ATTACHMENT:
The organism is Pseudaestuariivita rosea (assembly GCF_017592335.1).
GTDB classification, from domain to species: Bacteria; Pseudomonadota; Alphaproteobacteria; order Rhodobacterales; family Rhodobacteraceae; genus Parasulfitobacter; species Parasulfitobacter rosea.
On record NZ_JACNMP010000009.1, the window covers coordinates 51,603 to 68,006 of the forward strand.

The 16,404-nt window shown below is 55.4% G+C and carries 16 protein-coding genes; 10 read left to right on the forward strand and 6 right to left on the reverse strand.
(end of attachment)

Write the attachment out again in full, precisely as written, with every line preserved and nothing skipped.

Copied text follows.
The organism is Pseudaestuariivita rosea (assembly GCF_017592335.1).
GTDB classification, from domain to species: Bacteria; Pseudomonadota; Alphaproteobacteria; order Rhodobacterales; family Rhodobacteraceae; genus Parasulfitobacter; species Parasulfitobacter rosea.
On record NZ_JACNMP010000009.1, the window covers coordinates 51,603 to 68,006 of the forward strand.

The 16,404-nt window shown below is 55.4% G+C and carries 16 protein-coding genes; 10 read left to right on the forward strand and 6 right to left on the reverse strand.